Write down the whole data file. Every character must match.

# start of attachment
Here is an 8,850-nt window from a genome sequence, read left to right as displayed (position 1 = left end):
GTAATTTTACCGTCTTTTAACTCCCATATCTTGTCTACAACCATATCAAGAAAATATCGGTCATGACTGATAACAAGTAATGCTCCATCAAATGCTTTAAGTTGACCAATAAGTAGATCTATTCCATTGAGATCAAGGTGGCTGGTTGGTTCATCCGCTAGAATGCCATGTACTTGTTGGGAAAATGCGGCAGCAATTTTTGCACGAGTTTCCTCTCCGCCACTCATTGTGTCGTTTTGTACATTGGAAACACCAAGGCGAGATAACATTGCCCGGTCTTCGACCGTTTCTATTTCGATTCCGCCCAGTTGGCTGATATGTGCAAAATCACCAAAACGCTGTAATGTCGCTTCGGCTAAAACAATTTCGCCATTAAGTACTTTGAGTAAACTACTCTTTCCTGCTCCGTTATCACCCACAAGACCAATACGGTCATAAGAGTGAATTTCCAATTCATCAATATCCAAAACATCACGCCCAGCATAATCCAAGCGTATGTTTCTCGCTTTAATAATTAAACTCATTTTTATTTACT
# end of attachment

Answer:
Here is an 8,850-nt window from a genome sequence, read left to right as displayed (position 1 = left end):
GTAATTTTACCGTCTTTTAACTCCCATATCTTGTCTACAACCATATCAAGAAAATATCGGTCATGACTGATAACAAGTAATGCTCCATCAAATGCTTTAAGTTGACCAATAAGTAGATCTATTCCATTGAGATCAAGGTGGCTGGTTGGTTCATCCGCTAGAATGCCATGTACTTGTTGGGAAAATGCGGCAGCAATTTTTGCACGAGTTTCCTCTCCGCCACTCATTGTGTCGTTTTGTACATTGGAAACACCAAGGCGAGATAACATTGCCCGGTCTTCGACCGTTTCTATTTCGATTCCGCCCAGTTGGCTGATATGTGCAAAATCACCAAAACGCTGTAATGTCGCTTCGGCTAAAACAATTTCGCCATTAAGTACTTTGAGTAAACTACTCTTTCCTGCTCCGTTATCACCCACAAGACCAATACGGTCATAAGAGTGAATTTCCAATTCATCAATATCCAAAACATCACGCCCAGCATAATCCAAGCGTATGTTTCTCGCTTTAATAATTAAACTCATTTTTATTTACT